Oh a new year, time to get the ball rolling.
Word of the Year: No.
“No.” is a complete sentence. When I asked to do something- to volunteer, to help, to pick up more than my share of the task, to dive into something I’m only slightly interested in, to bite off more than I can chew- I rarely say No. In 2019, I aim to say no ALL the time. I have enough on my plate.
Every Yes is a No to something else, but every No is just a way of keeping the opportunities coming. A No keeps the door open. It gives you options.
Quite counter to my nature, in 2019, my word of the year is No.
Goal #1: Read 32 books.
Why? This year I found myself wanting to read smaller books to get closer to my goal of 36 books. I averaged 244 pages per book, but I felt the temptation. Moreover, I definitely caught myself turning down books that I worried would take me too long to get through. I know that I can read 32 books/year, so this is just the continuation of that.
Process steps: Reading 2-3 books per month (roughly 650 pages) or 21 pages per day. Keep a reading streak since even
Goal #2: Stitch Savannah Ornament (Needlepoint) + One Baby Gift (Cross Stitch)
Why? This year I struggled to get my needlepoint ornament out the door, but I know how special it is to have these ornaments that capture special things about our lives. I would like this to be something I do every year, just to capture what has been going on. Needlepoint is an expensive hobby, but memories are even more expensive.
This year I’d really like to push myself to also stitch a baby gift. We had two amazing babies come into our life this year, with more coming soon. Stitching a gift is something that always means so much. I already have all the stuff, it’s just an investment of time- one, this year, I’m determined to make.
Process steps: Designate a day of the week (not the weekends) that will be my stitching evening. Leaning towards Thursdays right now; On Thursday (or whatever day of the week it might be), I just stitch while doing whatever it is we’re doing (Netflixing?).
Goal #3: Hit 100K Net Worth (Combined)
Why? They say that the first 100K is the hardest to collect. That will be our goal in 2019. Being debt-free, with two moderate incomes, renters in our rental home, in a groove with YNAB, and reasonable lifestyles, we should be able to hit this (slightly ambitious) goal this year. I say “Net Worth” instead of Cash+Investments because we plan on taking a serious stab at the mortgage on that rental home. (If all goes to plan, I’d love to pay off over 20K of it!)
Here’s my question: do cars count in your net worth? I know J$ includes it in his, but we’ve been wondering if we should. We have about $18K in cars, so this could be the difference between calling this a win or a loss at the end of the year.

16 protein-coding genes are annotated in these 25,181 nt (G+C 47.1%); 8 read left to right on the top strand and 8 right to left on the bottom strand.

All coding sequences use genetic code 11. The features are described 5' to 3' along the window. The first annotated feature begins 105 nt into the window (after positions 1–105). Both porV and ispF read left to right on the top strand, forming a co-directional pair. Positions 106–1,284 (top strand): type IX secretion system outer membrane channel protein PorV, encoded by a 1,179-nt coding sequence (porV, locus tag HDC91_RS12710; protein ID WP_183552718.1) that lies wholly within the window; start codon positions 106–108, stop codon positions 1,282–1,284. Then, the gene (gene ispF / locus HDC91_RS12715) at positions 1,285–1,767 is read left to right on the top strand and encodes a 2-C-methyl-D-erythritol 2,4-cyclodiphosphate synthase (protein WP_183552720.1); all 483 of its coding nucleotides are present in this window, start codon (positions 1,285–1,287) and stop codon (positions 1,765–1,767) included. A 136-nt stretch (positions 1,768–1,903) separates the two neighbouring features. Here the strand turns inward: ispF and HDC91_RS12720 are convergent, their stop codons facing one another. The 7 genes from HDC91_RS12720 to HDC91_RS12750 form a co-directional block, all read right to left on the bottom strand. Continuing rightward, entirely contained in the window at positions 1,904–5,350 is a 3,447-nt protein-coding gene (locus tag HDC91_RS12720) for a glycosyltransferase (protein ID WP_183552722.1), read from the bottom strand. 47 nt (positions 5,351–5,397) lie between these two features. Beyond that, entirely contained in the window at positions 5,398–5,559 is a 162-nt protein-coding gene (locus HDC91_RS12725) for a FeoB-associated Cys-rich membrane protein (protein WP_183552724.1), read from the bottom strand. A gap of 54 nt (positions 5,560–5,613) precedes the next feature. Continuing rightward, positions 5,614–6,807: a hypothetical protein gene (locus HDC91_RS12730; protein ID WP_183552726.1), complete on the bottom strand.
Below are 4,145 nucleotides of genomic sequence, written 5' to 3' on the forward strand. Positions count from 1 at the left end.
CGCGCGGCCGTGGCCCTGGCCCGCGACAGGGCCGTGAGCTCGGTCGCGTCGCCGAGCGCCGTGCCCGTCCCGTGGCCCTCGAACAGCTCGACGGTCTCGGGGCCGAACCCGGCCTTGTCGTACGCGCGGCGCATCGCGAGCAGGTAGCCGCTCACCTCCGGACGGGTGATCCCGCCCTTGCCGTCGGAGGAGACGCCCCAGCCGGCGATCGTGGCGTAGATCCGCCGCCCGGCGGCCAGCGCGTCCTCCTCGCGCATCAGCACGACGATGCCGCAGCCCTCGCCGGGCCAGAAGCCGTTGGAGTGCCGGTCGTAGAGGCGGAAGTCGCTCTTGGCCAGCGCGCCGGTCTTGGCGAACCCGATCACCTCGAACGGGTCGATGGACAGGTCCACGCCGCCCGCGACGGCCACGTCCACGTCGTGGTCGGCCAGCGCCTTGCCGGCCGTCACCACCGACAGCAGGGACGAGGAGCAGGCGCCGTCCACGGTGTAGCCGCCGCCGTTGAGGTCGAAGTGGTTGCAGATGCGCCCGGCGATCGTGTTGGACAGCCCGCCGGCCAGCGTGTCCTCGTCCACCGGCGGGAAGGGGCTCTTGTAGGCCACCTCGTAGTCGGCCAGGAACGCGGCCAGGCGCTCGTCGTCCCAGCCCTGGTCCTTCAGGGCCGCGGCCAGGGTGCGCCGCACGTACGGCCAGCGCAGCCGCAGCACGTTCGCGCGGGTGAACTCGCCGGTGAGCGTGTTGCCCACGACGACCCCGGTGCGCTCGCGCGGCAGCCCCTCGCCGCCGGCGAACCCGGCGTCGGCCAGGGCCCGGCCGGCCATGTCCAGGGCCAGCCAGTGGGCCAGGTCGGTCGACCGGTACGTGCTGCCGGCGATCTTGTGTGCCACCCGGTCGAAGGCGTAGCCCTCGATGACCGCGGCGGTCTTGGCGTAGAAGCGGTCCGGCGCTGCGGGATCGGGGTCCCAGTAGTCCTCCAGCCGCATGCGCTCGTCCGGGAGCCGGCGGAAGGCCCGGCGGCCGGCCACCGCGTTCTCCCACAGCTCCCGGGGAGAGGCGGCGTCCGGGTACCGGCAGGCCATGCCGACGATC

- two cars
- one house with mortgage
- two Roth IRAs, one traditional IRA
- one Roth TSP, one traditional TSP
- one emergency fund
- one car replacement fund
- one vacation fund
- one checking account
Process steps: We plan on putting over 5K every months towards our financial goals (big chunk towards the mortgages, maxing out both Roth IRAs, big chunk towards vacation fund, topping off our E-fund, and what-would-have-been-a-car-payment going towards our car replacement fund), but things like our vacation fund won’t build our net worth, so we’ll just have to stick to the plan here because the plan will get us there.
Goal #4: Finish Content A
Why? I started this in 2018 and then ran out of steam. I think part of the problem is that I wanted this to be a sprint, but I’m realizing it’s really more of a marathon. Nothing about the steps here has changed, but now I’m carving out 2 hours per week to work on this.
Process Steps: I’ve already scheduled a recurring calendar appointment for two hours every week. I just have to stick to this.
Goals #5: Hit a 300 lb deadlift
Why? I’ve been saying this (albeit, aspirationally) for 3 years now and 2019 will really be the year. I believe that, with training, consistency, and dedication, this is a reasonably achievable goal. In his 2018 Annual Review, James Clear wrote:
The margin between your best performance and your average performance is less than you think. In 2017, I averaged 15.7 workouts per month. In 2018, I averaged 11.7 workouts per month. At first glance, I considered it a modest difference. Only 4 workouts less each month? That’s about one less per week. And I was still making it into the gym consistently.
But then I realized I didn’t set a personal record in any major lift in 2018. Conversely, I hit PRs in nearly every major lift in 2017. One workout per week doesn’t sound like much, but that was the difference between my average performance and my best performance.
It will take almost as much work to continue to be mediocre as it would to actually crush it. I should just crush it.
Process: I have to break it off with my gym. I will finish out my contract and then move on to something else. And then, I will never sign a gym contract again. I need to pick a training plan and just do it. I am to work out 20x/month every month. That should get me where I want to go.
- Read 32 books
- Stitch Savannah Ornament (Needlepoint) + One Baby Gift (Cross Stitch)
- Hit 100K Net Worth (Combined)
- Finish Content Audit
- Hit a 300 lb deadlift
In the past, I’ve typically set 10 goals. Setting only 5, though, seems more inline with my theme of No. It’s not about depravity; it’s about abundance- realizing that opportunities will be there when I’m ready for them and that I don’t have to try to seize them all right now.
Previous Yearly Goals:
Emilie is an Army Wife, Data Engineer, and CrossFitter with a love for working through her thoughts in this space on the internet. She lives with her husband Casey and their pup Bo in Savannah, GA.